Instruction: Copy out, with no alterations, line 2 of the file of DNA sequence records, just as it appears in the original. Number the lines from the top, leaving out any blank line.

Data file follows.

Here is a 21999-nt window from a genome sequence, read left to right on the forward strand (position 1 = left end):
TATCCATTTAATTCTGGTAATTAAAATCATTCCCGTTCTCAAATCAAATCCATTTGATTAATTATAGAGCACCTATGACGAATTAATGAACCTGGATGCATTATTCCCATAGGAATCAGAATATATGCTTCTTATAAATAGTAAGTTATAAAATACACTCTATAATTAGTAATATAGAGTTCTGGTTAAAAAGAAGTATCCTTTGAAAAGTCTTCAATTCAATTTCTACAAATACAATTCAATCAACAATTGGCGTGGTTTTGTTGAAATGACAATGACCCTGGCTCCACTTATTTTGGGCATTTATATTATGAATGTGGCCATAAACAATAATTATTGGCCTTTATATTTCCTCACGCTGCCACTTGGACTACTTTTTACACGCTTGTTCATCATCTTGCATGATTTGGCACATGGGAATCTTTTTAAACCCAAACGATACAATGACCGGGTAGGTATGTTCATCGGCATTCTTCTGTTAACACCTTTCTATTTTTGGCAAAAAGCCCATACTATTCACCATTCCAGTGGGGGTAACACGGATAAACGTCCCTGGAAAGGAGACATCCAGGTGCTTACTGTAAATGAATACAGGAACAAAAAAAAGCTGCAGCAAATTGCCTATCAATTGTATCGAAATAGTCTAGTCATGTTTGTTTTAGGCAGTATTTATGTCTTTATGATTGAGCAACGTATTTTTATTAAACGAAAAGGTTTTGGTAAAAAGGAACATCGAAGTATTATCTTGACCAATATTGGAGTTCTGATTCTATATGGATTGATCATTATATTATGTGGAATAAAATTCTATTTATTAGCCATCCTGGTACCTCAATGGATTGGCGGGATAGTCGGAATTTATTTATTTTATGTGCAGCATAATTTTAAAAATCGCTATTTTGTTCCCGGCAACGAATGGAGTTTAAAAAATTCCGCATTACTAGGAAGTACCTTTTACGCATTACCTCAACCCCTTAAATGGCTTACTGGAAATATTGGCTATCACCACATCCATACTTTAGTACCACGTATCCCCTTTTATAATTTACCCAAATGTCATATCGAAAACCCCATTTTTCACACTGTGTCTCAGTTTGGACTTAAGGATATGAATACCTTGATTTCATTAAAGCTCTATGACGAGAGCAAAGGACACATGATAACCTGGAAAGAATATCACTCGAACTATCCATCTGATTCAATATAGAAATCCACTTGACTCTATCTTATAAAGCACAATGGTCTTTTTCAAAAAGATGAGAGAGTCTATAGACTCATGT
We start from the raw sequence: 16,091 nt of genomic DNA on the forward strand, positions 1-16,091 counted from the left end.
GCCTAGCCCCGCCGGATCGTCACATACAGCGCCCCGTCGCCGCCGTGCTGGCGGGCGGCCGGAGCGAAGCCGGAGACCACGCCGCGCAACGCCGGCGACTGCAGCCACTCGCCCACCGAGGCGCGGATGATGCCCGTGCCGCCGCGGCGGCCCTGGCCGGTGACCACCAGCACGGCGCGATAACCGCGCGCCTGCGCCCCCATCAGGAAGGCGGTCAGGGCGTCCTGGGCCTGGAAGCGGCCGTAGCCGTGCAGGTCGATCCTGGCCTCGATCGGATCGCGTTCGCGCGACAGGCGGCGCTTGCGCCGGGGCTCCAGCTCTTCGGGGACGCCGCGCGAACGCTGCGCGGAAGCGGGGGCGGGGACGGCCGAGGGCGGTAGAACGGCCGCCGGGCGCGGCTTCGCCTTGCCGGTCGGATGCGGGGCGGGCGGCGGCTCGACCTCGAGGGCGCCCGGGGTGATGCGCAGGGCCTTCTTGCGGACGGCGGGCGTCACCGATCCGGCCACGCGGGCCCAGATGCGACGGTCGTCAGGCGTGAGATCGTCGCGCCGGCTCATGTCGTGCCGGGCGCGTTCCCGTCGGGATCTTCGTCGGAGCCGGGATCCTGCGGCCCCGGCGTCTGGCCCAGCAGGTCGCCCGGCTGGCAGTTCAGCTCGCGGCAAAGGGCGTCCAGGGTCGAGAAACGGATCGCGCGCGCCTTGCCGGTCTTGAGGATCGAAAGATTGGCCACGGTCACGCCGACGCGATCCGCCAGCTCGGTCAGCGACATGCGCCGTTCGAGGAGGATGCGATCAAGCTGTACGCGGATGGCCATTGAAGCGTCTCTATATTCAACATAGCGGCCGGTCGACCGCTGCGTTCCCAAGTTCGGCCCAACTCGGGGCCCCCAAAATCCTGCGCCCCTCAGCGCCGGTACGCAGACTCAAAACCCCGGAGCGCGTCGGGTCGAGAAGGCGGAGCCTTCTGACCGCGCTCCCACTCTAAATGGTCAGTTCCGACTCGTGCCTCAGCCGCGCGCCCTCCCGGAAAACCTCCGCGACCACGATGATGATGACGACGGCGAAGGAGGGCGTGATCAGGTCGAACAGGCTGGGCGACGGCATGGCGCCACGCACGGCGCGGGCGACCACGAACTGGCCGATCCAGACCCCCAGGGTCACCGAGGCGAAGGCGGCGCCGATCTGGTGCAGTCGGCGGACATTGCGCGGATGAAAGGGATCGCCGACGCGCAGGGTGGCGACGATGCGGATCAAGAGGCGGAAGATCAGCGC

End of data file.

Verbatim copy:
TATCCATTTAATTCTGGTAATTAAAATCATTCCCGTTCTCAAATCAAATCCATTTGATTAATTATAGAGCACCTATGACGAATTAATGAACCTGGATGCATTATTCCCATAGGAATCAGAATATATGCTTCTTATAAATAGTAAGTTATAAAATACACTCTATAATTAGTAATATAGAGTTCTGGTTAAAAAGAAGTATCCTTTGAAAAGTCTTCAATTCAATTTCTACAAATACAATTCAATCAACAATTGGCGTGGTTTTGTTGAAATGACAATGACCCTGGCTCCACTTATTTTGGGCATTTATATTATGAATGTGGCCATAAACAATAATTATTGGCCTTTATATTTCCTCACGCTGCCACTTGGACTACTTTTTACACGCTTGTTCATCATCTTGCATGATTTGGCACATGGGAATCTTTTTAAACCCAAACGATACAATGACCGGGTAGGTATGTTCATCGGCATTCTTCTGTTAACACCTTTCTATTTTTGGCAAAAAGCCCATACTATTCACCATTCCAGTGGGGGTAACACGGATAAACGTCCCTGGAAAGGAGACATCCAGGTGCTTACTGTAAATGAATACAGGAACAAAAAAAAGCTGCAGCAAATTGCCTATCAATTGTATCGAAATAGTCTAGTCATGTTTGTTTTAGGCAGTATTTATGTCTTTATGATTGAGCAACGTATTTTTATTAAACGAAAAGGTTTTGGTAAAAAGGAACATCGAAGTATTATCTTGACCAATATTGGAGTTCTGATTCTATATGGATTGATCATTATATTATGTGGAATAAAATTCTATTTATTAGCCATCCTGGTACCTCAATGGATTGGCGGGATAGTCGGAATTTATTTATTTTATGTGCAGCATAATTTTAAAAATCGCTATTTTGTTCCCGGCAACGAATGGAGTTTAAAAAATTCCGCATTACTAGGAAGTACCTTTTACGCATTACCTCAACCCCTTAAATGGCTTACTGGAAATATTGGCTATCACCACATCCATACTTTAGTACCACGTATCCCCTTTTATAATTTACCCAAATGTCATATCGAAAACCCCATTTTTCACACTGTGTCTCAGTTTGGACTTAAGGATATGAATACCTTGATTTCATTAAAGCTCTATGACGAGAGCAAAGGACACATGATAACCTGGAAAGAATATCACTCGAACTATCCATCTGATTCAATATAGAAATCCACTTGACTCTATCTTATAAAGCACAATGGTCTTTTTCAAAAAGATGAGAGAGTCTATAGACTCATGT